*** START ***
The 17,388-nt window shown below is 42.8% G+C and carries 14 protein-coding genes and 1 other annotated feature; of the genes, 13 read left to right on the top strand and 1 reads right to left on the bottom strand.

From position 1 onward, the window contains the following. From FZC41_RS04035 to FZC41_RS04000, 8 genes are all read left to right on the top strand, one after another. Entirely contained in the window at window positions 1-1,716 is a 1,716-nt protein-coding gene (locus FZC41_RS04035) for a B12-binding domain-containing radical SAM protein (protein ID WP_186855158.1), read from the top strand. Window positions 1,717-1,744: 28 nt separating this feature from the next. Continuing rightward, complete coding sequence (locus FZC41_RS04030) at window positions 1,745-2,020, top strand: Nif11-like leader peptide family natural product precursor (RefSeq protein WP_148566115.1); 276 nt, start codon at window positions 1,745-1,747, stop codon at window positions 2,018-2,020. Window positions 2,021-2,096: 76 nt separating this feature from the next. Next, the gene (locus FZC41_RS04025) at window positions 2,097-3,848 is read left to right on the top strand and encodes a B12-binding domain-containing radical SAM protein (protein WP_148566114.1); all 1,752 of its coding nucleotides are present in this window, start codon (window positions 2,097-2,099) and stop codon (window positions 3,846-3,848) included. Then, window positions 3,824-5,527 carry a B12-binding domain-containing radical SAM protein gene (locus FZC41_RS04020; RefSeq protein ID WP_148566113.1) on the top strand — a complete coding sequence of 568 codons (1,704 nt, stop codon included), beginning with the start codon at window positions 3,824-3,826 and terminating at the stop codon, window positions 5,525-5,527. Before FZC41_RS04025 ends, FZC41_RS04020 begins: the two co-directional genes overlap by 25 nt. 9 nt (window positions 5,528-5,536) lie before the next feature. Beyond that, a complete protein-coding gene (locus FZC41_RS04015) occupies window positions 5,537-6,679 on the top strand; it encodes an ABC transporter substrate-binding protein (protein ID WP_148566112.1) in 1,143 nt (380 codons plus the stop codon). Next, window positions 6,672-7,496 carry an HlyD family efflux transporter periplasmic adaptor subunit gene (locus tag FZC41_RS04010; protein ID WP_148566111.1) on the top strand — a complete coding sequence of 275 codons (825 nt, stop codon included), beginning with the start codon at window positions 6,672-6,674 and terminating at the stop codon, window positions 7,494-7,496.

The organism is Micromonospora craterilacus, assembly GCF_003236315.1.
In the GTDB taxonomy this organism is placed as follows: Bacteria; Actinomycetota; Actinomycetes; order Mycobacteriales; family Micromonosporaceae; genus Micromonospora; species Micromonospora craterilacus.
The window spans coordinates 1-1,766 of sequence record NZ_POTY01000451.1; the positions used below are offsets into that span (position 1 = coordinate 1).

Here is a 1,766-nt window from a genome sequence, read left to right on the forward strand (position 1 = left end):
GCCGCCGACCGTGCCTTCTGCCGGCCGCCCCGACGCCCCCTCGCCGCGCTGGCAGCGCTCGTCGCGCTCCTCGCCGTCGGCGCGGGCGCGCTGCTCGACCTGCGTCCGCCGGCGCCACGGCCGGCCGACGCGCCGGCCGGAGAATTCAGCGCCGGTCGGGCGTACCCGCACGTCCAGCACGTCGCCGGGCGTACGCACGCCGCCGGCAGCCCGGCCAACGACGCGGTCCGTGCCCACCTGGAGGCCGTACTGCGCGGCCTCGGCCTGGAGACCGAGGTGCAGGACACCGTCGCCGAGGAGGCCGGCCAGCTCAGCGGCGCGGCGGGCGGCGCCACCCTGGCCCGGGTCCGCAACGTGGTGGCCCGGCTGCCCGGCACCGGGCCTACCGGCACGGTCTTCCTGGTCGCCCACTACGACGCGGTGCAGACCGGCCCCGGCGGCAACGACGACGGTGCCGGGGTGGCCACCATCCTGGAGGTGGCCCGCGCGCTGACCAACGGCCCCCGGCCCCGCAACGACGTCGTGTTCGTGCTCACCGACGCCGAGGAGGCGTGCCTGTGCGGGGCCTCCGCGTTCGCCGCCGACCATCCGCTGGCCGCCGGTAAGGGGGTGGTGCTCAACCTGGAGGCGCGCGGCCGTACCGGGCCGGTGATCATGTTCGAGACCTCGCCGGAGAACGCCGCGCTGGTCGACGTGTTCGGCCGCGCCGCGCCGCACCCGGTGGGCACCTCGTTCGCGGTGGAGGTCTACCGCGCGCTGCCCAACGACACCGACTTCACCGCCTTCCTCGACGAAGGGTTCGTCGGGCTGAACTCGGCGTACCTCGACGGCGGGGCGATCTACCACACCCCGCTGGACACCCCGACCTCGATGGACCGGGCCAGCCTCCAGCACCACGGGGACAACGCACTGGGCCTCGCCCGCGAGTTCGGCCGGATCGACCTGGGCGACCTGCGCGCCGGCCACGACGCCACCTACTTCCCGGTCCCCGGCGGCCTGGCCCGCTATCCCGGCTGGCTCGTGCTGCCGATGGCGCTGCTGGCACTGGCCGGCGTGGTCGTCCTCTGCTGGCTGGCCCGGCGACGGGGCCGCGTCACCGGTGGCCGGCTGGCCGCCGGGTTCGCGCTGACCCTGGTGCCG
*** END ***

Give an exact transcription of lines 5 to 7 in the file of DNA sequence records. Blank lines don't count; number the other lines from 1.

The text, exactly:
The window spans coordinates 1-1,766 of sequence record NZ_POTY01000451.1; the positions used below are offsets into that span (position 1 = coordinate 1).

Here is a 1,766-nt window from a genome sequence, read left to right on the forward strand (position 1 = left end):
GCCGCCGACCGTGCCTTCTGCCGGCCGCCCCGACGCCCCCTCGCCGCGCTGGCAGCGCTCGTCGCGCTCCTCGCCGTCGGCGCGGGCGCGCTGCTCGACCTGCGTCCGCCGGCGCCACGGCCGGCCGACGCGCCGGCCGGAGAATTCAGCGCCGGTCGGGCGTACCCGCACGTCCAGCACGTCGCCGGGCGTACGCACGCCGCCGGCAGCCCGGCCAACGACGCGGTCCGTGCCCACCTGGAGGCCGTACTGCGCGGCCTCGGCCTGGAGACCGAGGTGCAGGACACCGTCGCCGAGGAGGCCGGCCAGCTCAGCGGCGCGGCGGGCGGCGCCACCCTGGCCCGGGTCCGCAACGTGGTGGCCCGGCTGCCCGGCACCGGGCCTACCGGCACGGTCTTCCTGGTCGCCCACTACGACGCGGTGCAGACCGGCCCCGGCGGCAACGACGACGGTGCCGGGGTGGCCACCATCCTGGAGGTGGCCCGCGCGCTGACCAACGGCCCCCGGCCCCGCAACGACGTCGTGTTCGTGCTCACCGACGCCGAGGAGGCGTGCCTGTGCGGGGCCTCCGCGTTCGCCGCCGACCATCCGCTGGCCGCCGGTAAGGGGGTGGTGCTCAACCTGGAGGCGCGCGGCCGTACCGGGCCGGTGATCATGTTCGAGACCTCGCCGGAGAACGCCGCGCTGGTCGACGTGTTCGGCCGCGCCGCGCCGCACCCGGTGGGCACCTCGTTCGCGGTGGAGGTCTACCGCGCGCTGCCCAACGACACCGACTTCACCGCCTTCCTCGACGAAGGGTTCGTCGGGCTGAACTCGGCGTACCTCGACGGCGGGGCGATCTACCACACCCCGCTGGACACCCCGACCTCGATGGACCGGGCCAGCCTCCAGCACCACGGGGACAACGCACTGGGCCTCGCCCGCGAGTTCGGCCGGATCGACCTGGGCGACCTGCGCGCCGGCCACGACGCCACCTACTTCCCGGTCCCCGGCGGCCTGGCCCGCTATCCCGGCTGGCTCGTGCTGCCGATGGCGCTGCTGGCACTGGCCGGCGTGGTCGTCCTCTGCTGGCTGGCCCGGCGACGGGGCCGCGTCACCGGTGGCCGGCTGGCCGCCGGGTTCGCGCTGACCCTGGTGCCG